Jackson Kelly PLLC

Health Law Monitor


July 1, 2020

By: John Mark Huff

On June 5, 2020, a new statute covering telehealth services under the West Virginia Public Employees Insurance Act (“PEIA”) went into effect.1 This statute endeavors to formulate definitions regarding telehealth while also setting forth what telehealth services PEIA must cover.2 According to the statute, a distant site is defined as “the telehealth site where the health care practitioner is seeing the patient at a distance or consulting with a patient’s health care practitioner.”3  

An originating site is the place where the patient is located “whether or not accompanied by a health care practitioner, at the time services are provided by a health care practitioner through telehealth, including, but not limited to, a health care practitioner’s office, hospital, critical access hospital, rural health clinic, federally qualified health center, a patient’s home, and other nonmedical environments such as school-based health centers, university-based health centers, or the work location of a patient.”4  The statute allows for the originating site to charge PEIA a “site fee.”5  The statute defines a healthcare practitioner as a person licensed pursuant to W. Va. Code § 30-1-1 et seq.6

Pursuant to statute, telehealth services mean “the use of synchronous or asynchronous telecommunications technology by a health care practitioner to provide health care services, including, but not limited to, assessment, diagnosis, consultation, treatment, and monitoring of a patient; transfer of medical data; patient and professional health-related education; public health services; and health administration.”7  Telehealth services do not include “audio-only telephone calls, e-mail messages, or facsimile transmissions.”8  Thus, the statute indicates that telehealth services, for the purposes of PEIA, must include a video or in-person component and cannot be solely based on an audio-only telephone call, e-mail message, or fax.9

Remote patient monitoring services are defined to be “the delivery of home health services using telecommunications technology to enhance the delivery of home health care.”10  These services include “monitoring clinical patient data such as weight, blood pressure, pulse, pulse oximetry, blood glucose, and other condition-specific data; medication adherence; and interactive video conferencing with or without digital image upload.”11  An example of this would be a remote pacemaker monitoring system whereby a patient’s pacemaker is remotely monitored over the internet with the healthcare provider being alerted of any episodes or events that might require their attention.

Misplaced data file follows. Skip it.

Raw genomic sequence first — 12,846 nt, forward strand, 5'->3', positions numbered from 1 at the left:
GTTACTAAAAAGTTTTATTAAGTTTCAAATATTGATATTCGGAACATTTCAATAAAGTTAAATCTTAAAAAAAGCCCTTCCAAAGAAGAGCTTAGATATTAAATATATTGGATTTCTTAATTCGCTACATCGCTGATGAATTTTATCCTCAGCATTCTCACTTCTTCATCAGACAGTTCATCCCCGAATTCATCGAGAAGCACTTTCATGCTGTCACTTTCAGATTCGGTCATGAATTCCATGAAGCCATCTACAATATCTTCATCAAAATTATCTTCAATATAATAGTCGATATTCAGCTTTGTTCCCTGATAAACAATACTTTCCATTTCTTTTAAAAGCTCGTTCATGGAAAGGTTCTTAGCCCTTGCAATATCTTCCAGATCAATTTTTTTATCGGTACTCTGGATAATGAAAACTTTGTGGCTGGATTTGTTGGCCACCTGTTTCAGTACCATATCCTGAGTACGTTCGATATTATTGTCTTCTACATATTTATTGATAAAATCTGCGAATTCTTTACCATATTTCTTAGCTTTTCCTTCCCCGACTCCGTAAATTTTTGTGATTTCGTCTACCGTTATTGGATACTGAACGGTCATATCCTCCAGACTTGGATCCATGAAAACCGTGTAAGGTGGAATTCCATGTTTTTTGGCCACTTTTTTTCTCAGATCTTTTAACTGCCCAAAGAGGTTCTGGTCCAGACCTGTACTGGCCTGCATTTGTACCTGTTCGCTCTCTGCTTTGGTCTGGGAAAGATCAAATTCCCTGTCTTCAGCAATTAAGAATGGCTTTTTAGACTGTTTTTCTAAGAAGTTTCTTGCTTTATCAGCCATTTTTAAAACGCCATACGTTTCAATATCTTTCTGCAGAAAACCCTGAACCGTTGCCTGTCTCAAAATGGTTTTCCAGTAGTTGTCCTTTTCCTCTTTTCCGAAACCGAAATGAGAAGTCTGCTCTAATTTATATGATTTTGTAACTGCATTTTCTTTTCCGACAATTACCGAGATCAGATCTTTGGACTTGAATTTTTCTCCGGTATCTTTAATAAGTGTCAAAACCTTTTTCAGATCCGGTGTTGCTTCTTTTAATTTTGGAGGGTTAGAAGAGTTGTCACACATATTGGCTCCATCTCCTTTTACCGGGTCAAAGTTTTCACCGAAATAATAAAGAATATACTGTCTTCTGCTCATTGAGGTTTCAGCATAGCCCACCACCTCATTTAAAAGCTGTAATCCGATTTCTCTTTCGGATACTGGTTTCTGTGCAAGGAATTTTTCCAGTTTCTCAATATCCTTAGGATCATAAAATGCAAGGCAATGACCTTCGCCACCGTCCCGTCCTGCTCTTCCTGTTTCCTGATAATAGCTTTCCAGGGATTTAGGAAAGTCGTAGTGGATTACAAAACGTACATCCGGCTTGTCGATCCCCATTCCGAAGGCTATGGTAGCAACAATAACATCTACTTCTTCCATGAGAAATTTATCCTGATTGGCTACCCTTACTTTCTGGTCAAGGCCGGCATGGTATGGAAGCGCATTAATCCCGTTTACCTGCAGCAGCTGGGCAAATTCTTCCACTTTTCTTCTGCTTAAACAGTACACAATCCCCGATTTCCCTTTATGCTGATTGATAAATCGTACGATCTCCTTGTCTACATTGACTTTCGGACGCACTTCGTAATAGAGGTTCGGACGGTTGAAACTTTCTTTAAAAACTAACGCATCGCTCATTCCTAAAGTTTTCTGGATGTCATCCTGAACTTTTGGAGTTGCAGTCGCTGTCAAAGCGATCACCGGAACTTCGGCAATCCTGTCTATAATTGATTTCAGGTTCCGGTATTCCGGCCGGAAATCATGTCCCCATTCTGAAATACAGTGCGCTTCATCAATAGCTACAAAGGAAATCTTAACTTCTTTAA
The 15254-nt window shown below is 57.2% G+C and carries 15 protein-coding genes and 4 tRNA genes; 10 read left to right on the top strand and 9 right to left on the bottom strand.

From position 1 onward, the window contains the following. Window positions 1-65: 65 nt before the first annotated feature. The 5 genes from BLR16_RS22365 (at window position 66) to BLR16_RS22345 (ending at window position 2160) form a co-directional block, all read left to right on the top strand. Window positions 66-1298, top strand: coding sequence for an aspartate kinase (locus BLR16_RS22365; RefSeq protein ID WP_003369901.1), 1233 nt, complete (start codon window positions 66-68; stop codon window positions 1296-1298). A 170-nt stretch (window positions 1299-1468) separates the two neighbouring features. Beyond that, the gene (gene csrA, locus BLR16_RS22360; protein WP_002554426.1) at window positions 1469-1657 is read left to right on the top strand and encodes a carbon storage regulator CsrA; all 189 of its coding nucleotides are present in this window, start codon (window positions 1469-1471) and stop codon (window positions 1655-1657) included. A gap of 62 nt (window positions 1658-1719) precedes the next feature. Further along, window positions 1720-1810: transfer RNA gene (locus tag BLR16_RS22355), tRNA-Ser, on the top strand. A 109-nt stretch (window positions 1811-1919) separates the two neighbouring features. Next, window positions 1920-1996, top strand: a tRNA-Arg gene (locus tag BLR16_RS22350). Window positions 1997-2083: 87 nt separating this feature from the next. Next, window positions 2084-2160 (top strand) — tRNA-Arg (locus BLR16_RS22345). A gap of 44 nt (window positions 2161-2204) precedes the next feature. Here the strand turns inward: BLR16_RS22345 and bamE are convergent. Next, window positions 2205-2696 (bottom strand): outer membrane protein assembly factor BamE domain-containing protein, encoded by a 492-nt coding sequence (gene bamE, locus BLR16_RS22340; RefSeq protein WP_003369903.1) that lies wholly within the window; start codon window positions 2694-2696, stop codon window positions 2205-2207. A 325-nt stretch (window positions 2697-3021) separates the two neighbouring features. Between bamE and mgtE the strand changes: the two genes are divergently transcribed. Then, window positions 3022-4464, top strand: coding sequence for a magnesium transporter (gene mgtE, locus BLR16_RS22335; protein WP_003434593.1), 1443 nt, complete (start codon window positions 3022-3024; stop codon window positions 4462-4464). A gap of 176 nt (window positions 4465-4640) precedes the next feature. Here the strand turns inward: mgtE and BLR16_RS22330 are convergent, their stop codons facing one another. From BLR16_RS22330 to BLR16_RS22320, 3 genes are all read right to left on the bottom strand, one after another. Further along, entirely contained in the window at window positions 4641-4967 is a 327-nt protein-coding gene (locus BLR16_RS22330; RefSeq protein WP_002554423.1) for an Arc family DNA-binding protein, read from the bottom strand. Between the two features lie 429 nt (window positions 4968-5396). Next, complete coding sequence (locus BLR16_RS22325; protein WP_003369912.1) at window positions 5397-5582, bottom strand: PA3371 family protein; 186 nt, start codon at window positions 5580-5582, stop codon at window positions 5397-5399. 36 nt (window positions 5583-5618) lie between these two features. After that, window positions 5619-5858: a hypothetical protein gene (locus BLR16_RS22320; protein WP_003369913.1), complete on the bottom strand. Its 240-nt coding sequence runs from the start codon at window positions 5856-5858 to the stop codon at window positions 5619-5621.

The statute provides that after July 1, 2020, PEIA “shall provide coverage of health care services provided through telehealth services if those same services are covered through face-to-face consultation by the policy.”12 Further, after July 1, 2020, PEIA “may not exclude a service for coverage solely because the service is provided through telehealth services.”13 PEIA must also “provide reimbursement for a telehealth service at a rate negotiated between the provider and the insurance company.”14

Moreover, PEIA “may not impose any annual or lifetime dollar maximum on coverage for telehealth services other than an annual or lifetime dollar maximum that applies in the aggregate to all items and services covered under the policy, or impose upon any person receiving benefits pursuant to this section any copayment, coinsurance, or deductible amounts, or any policy year, calendar year, lifetime, or other durational benefit limitation or maximum for benefits or services, that is not equally imposed upon all terms and services covered under the policy, contract, or plan.”15

Additionally, “[t]he coverage required” by the statute “shall include the use of telehealth technologies as it pertains to medically necessary remote patient monitoring services to the full extent that those services are available.”16 Thus, based upon the statute enacted by the West Virginia Legislature, telehealth services are mandated to be covered by PEIA and such services cannot be excluded from coverage so long as the service would also have been covered if the service had been provided in-person.17


1  W. Va. Code § 5-16-7b.
2  Id.
3  W. Va. Code § 5-16-7b(a)(1)
4  W. Va. Code § 5-16-7b(a)(3).
5  W. Va. Code § 5-16-7b(f).
6  W. Va. Code § 5-16-7b(a)(2).
7  W. Va. Code § 5-16-7b(a)(5).
8  Id.
9 Id.
10  W. Va. Code § 5-16-7a(a)(4).
11  Id.
12  W. Va. Code § 5-16-7a(b).
13  W. Va. Code § 5-16-7b(c).
14  W. Va. Code § 5-16-7b(d).
15  W. Va. Code § 5-16-7b(e).
16  W. Va. Code § 5-16-7b(g).
17  See W. Va. Code § 5-16-7b(b); W. Va. Code § 5-16-7b(c).


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